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Old 04-16-2017, 08:15 AM
Location: St Simons Island, GA
23,120 posts, read 37,204,514 times
Reputation: 15576


Interestingly, I read them all when I was under 40. Maybe I just became more intractable after that birthday, or maybe just settled into a comfortable relationship with light fiction! Anyway...

1. The Fountainhead by Ayn Rand - Read it at age 16; introduced me to the concept of the Virtue of Selfishness and a new idea of the role and responsibilities of the individual in society.

2. Sexual Personae by Camille Paglia - Read it at age 38; changed my way of looking at art, gender, nature and the human psyche. Life changer for me.

3. God: A Biography by Jack Miles - Read it at age 39; presented to me the idea of God as an entity with an ever-evolving personality and character (as documented in the Bible) and how it is projected onto our own consciousness. Changed my own relationship with God.

4. Lives of the Artists by Giorgio Vasari - Read it at age 17; inspired me to make a career choice that has followed me throughout my life.

5.The Phantom Tollbooth by Norton Juster - Read it at age 8; awakened my love of language and its' playful nature, and helped hone my imagination. The most important book of my childhood.
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Old 04-16-2017, 01:21 PM
Status: "Tell your loved ones you love them." (set 9 days ago)
Location: Wonderland
54,474 posts, read 42,660,088 times
Reputation: 75951
Good topic!

Off the top of my head and not trying to impress anyone:

1. The New Testament - Wow, Jesus was more acerbic than we usually give Him credit for being. I've read it several times over my lifetime and every time, I get different things from it.
2. CS Lewis' Narnia series - Like the New Testament, I've read this series over and over again, starting at about age 5 and then probably once every five years for the rest of my life. In fact, I'm due to read it again! The imagery, the allegory, the beauty of the writing itself, the introspection into one's own character - these books are chock full of ideals and philosophical concepts for every age group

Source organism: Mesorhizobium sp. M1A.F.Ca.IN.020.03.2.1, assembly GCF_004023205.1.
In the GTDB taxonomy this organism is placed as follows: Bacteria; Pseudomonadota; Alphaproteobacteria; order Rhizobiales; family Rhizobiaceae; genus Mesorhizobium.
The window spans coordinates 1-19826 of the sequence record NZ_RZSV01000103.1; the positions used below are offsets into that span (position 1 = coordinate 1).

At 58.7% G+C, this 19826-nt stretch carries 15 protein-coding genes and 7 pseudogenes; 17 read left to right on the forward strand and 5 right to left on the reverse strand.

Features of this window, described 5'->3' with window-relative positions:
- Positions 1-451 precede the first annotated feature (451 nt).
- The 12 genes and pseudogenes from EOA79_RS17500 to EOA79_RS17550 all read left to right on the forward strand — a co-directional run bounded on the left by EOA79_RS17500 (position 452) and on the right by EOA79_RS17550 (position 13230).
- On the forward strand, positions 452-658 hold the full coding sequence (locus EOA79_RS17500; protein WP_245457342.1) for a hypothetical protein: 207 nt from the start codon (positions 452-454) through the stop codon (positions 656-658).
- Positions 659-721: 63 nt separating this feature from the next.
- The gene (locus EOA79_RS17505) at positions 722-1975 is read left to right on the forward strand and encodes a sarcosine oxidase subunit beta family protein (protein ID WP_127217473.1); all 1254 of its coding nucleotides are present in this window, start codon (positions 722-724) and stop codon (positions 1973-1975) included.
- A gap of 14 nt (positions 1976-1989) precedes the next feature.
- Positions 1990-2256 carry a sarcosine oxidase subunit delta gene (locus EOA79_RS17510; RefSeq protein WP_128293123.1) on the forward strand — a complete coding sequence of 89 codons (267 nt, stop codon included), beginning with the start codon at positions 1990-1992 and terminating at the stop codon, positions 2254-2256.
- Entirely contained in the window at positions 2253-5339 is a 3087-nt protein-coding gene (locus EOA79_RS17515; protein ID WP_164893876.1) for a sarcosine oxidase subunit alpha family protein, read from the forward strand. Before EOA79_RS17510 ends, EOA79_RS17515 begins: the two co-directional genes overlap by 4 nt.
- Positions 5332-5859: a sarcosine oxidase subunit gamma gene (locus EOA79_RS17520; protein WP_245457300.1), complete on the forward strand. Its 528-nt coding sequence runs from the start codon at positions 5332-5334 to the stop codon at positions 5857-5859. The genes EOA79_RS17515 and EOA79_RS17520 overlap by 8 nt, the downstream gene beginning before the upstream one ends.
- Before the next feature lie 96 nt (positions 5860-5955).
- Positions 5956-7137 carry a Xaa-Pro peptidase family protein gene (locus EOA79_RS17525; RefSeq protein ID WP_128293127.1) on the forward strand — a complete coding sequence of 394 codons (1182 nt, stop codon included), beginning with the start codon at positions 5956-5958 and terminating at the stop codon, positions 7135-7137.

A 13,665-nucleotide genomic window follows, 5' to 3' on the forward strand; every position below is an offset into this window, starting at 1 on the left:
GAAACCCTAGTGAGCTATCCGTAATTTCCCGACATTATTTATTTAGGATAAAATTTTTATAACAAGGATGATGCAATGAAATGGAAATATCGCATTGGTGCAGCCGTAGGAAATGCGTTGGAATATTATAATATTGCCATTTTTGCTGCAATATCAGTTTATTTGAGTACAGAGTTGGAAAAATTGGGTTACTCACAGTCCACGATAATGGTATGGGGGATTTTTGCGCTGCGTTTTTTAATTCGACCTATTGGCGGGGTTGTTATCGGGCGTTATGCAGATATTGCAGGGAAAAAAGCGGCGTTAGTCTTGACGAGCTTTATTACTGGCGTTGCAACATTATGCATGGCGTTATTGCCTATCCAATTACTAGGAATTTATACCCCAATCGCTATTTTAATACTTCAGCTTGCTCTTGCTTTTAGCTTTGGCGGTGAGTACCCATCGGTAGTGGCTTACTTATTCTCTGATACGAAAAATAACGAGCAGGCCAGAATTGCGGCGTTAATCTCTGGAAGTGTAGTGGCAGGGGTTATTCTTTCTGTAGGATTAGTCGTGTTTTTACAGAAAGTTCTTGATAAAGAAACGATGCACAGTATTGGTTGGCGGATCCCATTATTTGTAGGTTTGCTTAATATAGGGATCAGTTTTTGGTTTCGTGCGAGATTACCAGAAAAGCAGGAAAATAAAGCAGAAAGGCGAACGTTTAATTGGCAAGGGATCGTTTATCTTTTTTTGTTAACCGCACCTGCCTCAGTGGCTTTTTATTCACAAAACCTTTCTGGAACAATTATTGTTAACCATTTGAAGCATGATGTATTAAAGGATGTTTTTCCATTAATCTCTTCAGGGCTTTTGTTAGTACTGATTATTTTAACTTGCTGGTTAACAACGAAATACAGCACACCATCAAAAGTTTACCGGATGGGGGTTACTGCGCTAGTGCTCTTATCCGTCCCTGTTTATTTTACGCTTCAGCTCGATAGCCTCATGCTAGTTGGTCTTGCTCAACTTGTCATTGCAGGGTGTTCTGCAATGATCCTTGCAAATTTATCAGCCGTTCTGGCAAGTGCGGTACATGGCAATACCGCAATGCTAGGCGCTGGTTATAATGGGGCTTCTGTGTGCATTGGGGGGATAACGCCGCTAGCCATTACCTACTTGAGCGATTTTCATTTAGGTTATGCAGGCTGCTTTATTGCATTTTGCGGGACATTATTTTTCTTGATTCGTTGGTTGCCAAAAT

3. Ray Bradberry's Martian Chronicles - This book (and his other books) made me think outside the box, so to speak. I read this book first at about age 12 and then read his other books over the years. I think these books shaped my morality quite a bit and really encouraged me to broaden my own ideas of the dignity of ALL of creation, the glory and the pitfalls of intellectual abilities, seeing things from different perspectives, etc.
4. The Good Earth - by Pearl S Buck. What insight into human nature! What a window into the soul!
5. Atlas Shrugged by Ayn Rand. This book encouraged my political and sociological musings and opened my eyes to bureaucracy and man's attempts at every level to control the thoughts and actions of others.

Wow, there are many more but those are the first ones to jump out at me in answer to the question. Another one which nearly made the cut is To Kill A Mockingbird. While I wasn't raised in an environment of prejudice, this book did showcase heroic actions and attitudes to me.
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Old 04-16-2017, 04:58 PM
Location: In a George Strait Song
5,671 posts, read 4,184,293 times
Reputation: 8056
If you had asked my 5 favorite novels, this list would be different.